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Credit Risk in the Shared National Credit Portfolio Declines, but Remains High
The credit quality of large loan commitments owned by U.S. banking organizations, foreign banking organizations (FBOs), and nonbanks improved in 2012 for the third consecutive year, according to the Shared National Credits (SNC) Review for 2012. A loan commitment is the obligation of a lender to make loans or issue letters of credit pursuant to a formal loan agreement.
The volume of criticized loans remained high at $295 billion compared with levels before the financial crisis, but declined 8.1 percent from 2011. A criticized loan is rated special mention, substandard, doubtful, or loss.
Reasons for improvement in credit quality included better operating performance among borrowers, debt restructurings, bankruptcy resolutions, and ongoing access to bond and equity markets.
Despite this progress, poorly underwritten loans originated in 2006 and 2007 continued to adversely affect the SNC portfolio. While the overall quality of underwriting of SNCs that were originated in 2011 was significantly better than in 2007, some easing of standards was noted, specifically in leveraged finance credits, especially compared with the relatively tighter standards present in 2009 and the latter half of 2008. Refinancing risk eased during the past year as 37.1 percent of SNCs will mature over the next three years compared with 63.4 percent for the same time frame in the 2011 SNC Review.
The federal banking agencies expect banks and thrifts to originate syndicated loans using prudential underwriting standards, regardless of their intent to hold or sell them. SNCs that are poorly underwritten will be subject to regulatory criticism or classification during annual SNC reviews. The federal banking agencies expect to finalize revised guidance on leveraged lending to form the basis of the agencies’ supervisory focus and review of supervised financial institutions involved in leveraged lending.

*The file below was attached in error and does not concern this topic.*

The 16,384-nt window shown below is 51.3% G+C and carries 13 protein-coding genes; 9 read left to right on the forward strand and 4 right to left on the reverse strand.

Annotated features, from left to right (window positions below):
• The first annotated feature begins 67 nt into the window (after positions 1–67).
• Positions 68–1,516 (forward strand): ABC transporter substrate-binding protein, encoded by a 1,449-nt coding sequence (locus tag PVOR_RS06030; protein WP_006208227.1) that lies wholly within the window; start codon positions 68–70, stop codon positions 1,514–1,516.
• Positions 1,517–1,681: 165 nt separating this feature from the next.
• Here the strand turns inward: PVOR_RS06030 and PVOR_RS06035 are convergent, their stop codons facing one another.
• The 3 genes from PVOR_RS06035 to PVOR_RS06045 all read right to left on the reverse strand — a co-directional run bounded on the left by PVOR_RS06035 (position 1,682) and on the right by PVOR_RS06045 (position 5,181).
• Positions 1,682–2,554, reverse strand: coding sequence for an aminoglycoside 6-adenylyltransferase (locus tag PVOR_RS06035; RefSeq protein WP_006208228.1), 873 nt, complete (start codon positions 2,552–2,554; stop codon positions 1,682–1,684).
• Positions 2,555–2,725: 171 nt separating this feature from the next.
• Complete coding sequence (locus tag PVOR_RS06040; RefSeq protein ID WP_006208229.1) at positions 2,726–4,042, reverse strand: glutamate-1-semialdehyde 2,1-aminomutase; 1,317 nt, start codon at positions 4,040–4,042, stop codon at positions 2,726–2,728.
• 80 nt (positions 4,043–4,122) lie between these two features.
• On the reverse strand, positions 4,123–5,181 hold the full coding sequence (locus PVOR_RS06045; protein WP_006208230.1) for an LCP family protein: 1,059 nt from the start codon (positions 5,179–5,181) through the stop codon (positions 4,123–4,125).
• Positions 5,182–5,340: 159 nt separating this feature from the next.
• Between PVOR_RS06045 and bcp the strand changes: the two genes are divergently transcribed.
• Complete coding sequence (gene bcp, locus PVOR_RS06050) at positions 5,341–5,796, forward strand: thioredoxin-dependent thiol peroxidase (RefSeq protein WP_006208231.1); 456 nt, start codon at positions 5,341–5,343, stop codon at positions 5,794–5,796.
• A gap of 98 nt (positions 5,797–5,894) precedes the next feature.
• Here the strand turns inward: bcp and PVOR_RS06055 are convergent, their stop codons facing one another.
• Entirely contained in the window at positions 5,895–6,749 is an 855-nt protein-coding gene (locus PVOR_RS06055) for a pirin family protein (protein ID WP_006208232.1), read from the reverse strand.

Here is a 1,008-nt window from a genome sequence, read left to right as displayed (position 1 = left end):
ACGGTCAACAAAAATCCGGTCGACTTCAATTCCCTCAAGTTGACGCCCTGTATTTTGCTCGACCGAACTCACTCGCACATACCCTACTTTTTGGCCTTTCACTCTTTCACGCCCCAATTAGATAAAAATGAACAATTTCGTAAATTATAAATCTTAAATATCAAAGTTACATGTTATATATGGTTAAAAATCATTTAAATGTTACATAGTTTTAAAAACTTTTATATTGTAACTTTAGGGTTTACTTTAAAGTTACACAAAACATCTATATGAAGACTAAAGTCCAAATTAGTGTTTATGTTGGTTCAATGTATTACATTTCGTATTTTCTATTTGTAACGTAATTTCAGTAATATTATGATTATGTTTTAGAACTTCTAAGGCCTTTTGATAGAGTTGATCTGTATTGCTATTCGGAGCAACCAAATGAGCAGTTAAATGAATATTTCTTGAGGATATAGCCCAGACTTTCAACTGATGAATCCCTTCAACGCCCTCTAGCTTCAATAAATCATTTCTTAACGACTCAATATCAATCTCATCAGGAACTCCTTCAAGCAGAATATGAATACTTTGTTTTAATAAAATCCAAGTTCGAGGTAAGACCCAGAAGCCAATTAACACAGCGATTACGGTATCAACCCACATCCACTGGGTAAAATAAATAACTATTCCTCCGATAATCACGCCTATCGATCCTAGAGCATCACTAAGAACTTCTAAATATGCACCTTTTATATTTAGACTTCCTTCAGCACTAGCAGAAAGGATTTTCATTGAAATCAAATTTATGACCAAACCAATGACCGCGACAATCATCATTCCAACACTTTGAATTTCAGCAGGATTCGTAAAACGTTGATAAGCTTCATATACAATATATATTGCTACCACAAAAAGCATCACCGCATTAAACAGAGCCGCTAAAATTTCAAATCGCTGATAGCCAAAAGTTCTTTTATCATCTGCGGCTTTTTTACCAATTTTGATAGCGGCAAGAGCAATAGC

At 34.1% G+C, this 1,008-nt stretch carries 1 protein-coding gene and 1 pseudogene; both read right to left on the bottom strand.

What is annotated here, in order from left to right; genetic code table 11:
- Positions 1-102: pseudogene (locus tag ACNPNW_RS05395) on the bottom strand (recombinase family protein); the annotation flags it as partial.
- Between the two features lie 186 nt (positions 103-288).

Although nonbank entities, such as securitization pools, hedge funds, insurance companies, and pension funds, owned the smallest share of loan commitments, they owned the largest share (62.4 percent) of classified credits (rated substandard, doubtful, or loss).
In other highlights of the review:
The SNC program was established in 1977 to provide an efficient and consistent review and analysis of SNCs. A SNC is any loan or formal loan commitment, and any asset such as real estate, stocks, notes, bonds, and debentures taken as debts previously contracted, extended to borrowers by a federally supervised institution, its subsidiaries, and affiliates that aggregates to $20 million or more and is shared by three or more unaffiliated supervised institutions. Many of these loan commitments are also shared with FBOs and nonbanks, including securitization pools, hedge funds, insurance companies, and pension funds.
In conducting the 2012 SNC Review, agencies reviewed $811 billion of the $2.79 trillion credit commitments in the portfolio. The sample was weighted toward noninvestment grade and criticized credits. The results of the review are based on analyses prepared in the second quarter of 2012 using credit-related data provided by federally supervised institutions as of December 31, 2011, and March 31, 2012.
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